Vundabar Were Inspired by "The Sopranos" on New LP
The Boston indie rockers in Vundabar really haven’t had a smash hit single or a career-defining record yet. Instead, vocalist/guitarist Brandon Hagen and drummer Drew McDonald — along with bassist Zack Abramo — have had a steady, organic growth over the last several years and three records. With the release of their fourth album, Either Light, the former high school friends are looking to continue that expansion with a higher (and less rushed) production value.
“It’s kind of insane to think that we’ve been a band for seven years,” Hagen said. “Drew and I started it when we were children, so it’s been this slow-burn progression of getting new things with each [record] and hitting new benchmarks. This time, it’s getting released in places like Japan and Australia — which is new for us — and we worked with a producer for two weeks in the studio, whereas we recorded Gawk (2015) in like three days and the last one (2018’s Smell Smoke) in a week. It’s given us more time to hone in on tones and aspects of songs.”
In addition to the changes in their music over the years, Vundabar has seen their audience slowly grow as well. Rather than performing to audiences of 20-30 people, the band has crept up to filling venues with hundreds of fans in most cities. Of course, with that growth in popularity has come more eyes on them when things don’t go exactly as planned. For Hagen, that transition from being entirely self-promoted and self-released teenagers to a fully functional band of young adults has been both rewarding and humbling at times.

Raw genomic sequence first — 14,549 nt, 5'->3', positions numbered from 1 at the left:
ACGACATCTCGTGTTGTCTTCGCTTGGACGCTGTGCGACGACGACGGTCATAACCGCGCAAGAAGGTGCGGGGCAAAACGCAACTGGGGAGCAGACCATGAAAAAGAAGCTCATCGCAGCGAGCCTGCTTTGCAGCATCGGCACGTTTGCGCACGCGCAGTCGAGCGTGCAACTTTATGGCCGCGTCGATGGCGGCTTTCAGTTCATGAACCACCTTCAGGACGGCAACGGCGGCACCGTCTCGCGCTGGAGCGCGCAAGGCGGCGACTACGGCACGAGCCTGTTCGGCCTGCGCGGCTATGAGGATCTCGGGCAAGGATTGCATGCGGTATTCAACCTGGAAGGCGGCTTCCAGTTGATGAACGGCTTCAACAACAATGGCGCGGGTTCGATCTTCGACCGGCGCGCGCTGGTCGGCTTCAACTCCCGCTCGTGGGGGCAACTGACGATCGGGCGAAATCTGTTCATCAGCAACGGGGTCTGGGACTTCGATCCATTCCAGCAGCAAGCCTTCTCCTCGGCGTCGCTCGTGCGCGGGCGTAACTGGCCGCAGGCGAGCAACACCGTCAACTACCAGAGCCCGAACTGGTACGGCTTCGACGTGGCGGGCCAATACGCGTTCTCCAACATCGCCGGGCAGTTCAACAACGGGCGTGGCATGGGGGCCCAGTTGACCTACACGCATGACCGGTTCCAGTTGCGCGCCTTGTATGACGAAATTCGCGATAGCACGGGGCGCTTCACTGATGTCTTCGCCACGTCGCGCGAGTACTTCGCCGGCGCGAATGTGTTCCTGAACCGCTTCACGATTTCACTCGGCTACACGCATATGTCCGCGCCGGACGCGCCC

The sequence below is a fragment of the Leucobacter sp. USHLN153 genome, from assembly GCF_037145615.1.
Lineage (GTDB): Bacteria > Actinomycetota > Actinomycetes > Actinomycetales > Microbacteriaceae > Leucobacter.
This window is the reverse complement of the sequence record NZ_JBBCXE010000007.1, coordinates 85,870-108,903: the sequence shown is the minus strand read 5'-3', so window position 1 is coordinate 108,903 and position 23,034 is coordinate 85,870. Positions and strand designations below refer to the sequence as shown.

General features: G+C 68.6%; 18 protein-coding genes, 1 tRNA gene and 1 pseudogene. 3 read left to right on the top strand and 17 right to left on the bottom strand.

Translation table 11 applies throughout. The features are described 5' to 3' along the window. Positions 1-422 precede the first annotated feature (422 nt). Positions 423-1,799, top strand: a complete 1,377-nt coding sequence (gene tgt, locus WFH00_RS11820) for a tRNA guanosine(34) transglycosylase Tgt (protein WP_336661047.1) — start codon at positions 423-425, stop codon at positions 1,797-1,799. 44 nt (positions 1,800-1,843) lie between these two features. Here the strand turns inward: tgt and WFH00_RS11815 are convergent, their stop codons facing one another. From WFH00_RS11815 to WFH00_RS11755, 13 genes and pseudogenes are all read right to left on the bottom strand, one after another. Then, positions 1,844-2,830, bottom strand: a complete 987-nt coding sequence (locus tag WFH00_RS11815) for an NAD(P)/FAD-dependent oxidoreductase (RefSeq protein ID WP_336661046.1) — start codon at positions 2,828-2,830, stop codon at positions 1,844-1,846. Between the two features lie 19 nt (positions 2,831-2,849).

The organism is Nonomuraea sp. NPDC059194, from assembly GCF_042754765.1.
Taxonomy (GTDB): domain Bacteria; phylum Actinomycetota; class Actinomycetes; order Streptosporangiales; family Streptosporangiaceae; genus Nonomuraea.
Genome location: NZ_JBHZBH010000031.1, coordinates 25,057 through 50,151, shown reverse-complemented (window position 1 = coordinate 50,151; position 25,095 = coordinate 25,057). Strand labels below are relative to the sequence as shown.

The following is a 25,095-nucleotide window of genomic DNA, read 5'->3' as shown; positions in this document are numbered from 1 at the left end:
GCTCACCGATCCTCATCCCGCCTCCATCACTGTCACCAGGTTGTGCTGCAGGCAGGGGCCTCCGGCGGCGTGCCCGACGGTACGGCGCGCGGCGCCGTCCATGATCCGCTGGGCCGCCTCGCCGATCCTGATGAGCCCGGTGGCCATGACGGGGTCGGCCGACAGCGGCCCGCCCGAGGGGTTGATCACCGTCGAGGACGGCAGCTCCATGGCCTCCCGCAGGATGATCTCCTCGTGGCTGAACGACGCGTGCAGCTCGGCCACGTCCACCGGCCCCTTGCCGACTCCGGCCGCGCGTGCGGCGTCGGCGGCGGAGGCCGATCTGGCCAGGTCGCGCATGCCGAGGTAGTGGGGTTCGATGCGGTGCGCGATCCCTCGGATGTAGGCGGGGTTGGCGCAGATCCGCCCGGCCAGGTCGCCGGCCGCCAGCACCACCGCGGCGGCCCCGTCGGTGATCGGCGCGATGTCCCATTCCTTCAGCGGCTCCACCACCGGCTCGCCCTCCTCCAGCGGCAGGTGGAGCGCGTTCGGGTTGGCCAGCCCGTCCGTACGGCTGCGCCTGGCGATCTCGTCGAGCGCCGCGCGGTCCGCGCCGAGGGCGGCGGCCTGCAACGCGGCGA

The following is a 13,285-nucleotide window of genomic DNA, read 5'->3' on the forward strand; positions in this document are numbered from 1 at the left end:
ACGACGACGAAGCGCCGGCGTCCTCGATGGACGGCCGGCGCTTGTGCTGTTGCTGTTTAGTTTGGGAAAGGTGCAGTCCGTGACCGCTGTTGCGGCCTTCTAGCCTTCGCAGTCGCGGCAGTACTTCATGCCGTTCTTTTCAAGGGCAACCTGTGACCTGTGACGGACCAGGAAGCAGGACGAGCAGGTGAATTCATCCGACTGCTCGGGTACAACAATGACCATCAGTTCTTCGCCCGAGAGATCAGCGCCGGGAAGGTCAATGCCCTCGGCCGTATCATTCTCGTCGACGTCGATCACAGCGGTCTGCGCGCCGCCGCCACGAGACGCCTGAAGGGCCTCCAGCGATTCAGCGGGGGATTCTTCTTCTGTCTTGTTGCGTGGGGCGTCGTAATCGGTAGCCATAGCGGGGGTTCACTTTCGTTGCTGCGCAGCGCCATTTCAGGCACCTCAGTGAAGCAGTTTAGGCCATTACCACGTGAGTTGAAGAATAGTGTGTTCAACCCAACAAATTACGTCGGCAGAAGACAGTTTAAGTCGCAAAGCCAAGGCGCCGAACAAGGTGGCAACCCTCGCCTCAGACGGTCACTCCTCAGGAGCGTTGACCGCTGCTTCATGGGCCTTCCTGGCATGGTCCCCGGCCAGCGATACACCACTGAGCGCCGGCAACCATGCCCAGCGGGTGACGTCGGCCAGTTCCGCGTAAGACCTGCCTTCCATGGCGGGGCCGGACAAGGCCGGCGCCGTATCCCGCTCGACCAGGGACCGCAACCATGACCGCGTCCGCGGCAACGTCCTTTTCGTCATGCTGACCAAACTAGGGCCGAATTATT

“As the band has grown, it’s just kind of been a trial by fire,” Hagen said. “We’d always self-released and those kinds of things, so we’d just try to learn from our mistakes. You try something, you fuck up, you learn from it, and then you try something else. It’s a great way to learn how to do your thing, with the downside being that every record and every tour has just been a public learning experience.”
Either Light brings a more complex sound than Vundabar’s previous work — largely because the group intentionally forced themselves out of their comfort zone during the writing process. Additionally, Hagen decided to mix things up a bit by taking the age-old subject of examining life in today’s society and writing about it through a slightly different lens.
“I’d literally just watched The Sopranos two times through while I was writing the record, and I feel like Tony Soprano is an archetype for a lot of the American experience in a way,” Hagen said. “He’s the ugliness and the underbelly of capitalism and our culture. A lot of the record sort of deals with this looming sense that we might be doomed, and I see Tony as this character where from the first scene, you know he’s fucked. He’s a doomed hero, and in that sense, he’s a great symbol for what life is like now.”